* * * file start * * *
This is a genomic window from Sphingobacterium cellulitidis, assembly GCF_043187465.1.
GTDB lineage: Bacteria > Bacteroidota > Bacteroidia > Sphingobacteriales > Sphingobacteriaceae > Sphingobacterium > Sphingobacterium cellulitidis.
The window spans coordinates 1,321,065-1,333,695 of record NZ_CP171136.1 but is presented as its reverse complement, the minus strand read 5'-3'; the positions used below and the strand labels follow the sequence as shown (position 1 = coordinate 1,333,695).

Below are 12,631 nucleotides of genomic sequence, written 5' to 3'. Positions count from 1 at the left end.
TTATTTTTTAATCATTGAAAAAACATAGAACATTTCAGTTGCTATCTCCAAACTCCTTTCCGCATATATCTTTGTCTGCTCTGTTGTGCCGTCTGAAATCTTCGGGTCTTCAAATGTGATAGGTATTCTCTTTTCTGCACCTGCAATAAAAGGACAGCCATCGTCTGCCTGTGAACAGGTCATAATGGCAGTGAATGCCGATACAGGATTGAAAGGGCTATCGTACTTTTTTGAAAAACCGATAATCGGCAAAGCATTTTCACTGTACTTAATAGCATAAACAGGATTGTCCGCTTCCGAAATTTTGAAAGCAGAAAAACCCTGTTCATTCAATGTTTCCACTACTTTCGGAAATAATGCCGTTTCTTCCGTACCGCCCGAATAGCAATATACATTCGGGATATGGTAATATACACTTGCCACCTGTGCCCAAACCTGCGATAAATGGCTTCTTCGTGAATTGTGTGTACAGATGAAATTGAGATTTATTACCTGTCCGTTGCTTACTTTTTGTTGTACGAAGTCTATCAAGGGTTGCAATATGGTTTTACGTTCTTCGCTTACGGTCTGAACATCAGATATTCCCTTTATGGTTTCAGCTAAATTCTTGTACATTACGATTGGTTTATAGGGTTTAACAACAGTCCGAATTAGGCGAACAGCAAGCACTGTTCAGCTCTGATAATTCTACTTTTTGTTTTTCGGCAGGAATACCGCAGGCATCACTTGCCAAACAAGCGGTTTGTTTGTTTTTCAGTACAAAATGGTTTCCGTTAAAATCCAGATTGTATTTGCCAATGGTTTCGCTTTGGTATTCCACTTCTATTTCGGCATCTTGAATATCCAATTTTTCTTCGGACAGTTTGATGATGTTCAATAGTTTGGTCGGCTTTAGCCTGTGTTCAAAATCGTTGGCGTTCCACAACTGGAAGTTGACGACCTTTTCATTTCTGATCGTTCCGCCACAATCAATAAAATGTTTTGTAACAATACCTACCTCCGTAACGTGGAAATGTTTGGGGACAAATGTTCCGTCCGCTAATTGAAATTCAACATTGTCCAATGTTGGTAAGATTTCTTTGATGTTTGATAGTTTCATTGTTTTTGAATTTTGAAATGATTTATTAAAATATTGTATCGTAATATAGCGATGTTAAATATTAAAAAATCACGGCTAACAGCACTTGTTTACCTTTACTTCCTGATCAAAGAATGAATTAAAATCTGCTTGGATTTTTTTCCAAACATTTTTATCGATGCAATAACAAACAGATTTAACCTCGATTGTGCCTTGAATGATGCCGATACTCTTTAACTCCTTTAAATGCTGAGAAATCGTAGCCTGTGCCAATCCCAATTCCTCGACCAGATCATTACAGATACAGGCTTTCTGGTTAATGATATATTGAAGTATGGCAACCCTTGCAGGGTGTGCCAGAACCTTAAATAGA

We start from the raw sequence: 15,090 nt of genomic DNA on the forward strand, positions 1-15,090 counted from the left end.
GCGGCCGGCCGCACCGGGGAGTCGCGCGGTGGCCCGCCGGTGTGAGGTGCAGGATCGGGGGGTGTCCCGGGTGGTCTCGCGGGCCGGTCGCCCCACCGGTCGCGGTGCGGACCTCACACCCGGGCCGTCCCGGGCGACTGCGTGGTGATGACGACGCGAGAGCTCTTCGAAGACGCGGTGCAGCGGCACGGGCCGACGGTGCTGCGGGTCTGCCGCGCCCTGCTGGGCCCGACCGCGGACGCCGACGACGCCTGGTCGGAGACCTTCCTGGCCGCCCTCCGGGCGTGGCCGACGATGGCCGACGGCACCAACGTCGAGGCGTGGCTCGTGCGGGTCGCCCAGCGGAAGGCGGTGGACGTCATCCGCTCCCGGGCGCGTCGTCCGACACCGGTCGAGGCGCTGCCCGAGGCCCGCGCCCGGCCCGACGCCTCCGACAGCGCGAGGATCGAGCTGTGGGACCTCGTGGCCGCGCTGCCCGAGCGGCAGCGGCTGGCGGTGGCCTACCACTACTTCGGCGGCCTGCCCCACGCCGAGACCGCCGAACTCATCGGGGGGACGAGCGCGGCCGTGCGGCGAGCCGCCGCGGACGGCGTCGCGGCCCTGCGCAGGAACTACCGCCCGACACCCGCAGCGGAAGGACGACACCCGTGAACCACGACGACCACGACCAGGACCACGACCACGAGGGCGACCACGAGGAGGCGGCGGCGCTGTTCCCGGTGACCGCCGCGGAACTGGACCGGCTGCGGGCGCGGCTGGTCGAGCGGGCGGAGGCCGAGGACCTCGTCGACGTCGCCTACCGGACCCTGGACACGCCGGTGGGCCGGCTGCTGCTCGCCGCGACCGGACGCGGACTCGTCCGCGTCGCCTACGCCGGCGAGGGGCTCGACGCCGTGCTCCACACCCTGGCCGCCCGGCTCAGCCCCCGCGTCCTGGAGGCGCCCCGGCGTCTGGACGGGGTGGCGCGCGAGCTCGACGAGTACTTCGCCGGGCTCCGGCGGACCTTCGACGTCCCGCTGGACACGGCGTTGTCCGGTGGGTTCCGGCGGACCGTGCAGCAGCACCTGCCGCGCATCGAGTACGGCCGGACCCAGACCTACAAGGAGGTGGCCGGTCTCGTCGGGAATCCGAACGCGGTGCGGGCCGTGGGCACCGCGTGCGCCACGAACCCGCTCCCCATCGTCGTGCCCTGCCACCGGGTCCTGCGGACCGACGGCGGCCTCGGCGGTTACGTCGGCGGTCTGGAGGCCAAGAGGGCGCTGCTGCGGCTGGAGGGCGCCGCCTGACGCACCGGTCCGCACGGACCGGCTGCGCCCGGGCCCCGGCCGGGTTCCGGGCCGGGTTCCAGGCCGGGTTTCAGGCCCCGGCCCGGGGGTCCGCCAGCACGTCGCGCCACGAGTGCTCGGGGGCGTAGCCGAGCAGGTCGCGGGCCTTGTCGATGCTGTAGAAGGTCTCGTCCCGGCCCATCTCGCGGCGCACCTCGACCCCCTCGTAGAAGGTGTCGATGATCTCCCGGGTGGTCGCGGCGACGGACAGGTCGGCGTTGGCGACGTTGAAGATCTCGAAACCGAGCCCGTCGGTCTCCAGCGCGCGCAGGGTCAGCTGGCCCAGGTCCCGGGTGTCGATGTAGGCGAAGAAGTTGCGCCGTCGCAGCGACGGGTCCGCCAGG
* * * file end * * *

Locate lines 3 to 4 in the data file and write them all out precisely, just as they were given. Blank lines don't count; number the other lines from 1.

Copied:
The window spans coordinates 1,321,065-1,333,695 of record NZ_CP171136.1 but is presented as its reverse complement, the minus strand read 5'-3'; the positions used below and the strand labels follow the sequence as shown (position 1 = coordinate 1,333,695).

Below are 12,631 nucleotides of genomic sequence, written 5' to 3'. Positions count from 1 at the left end.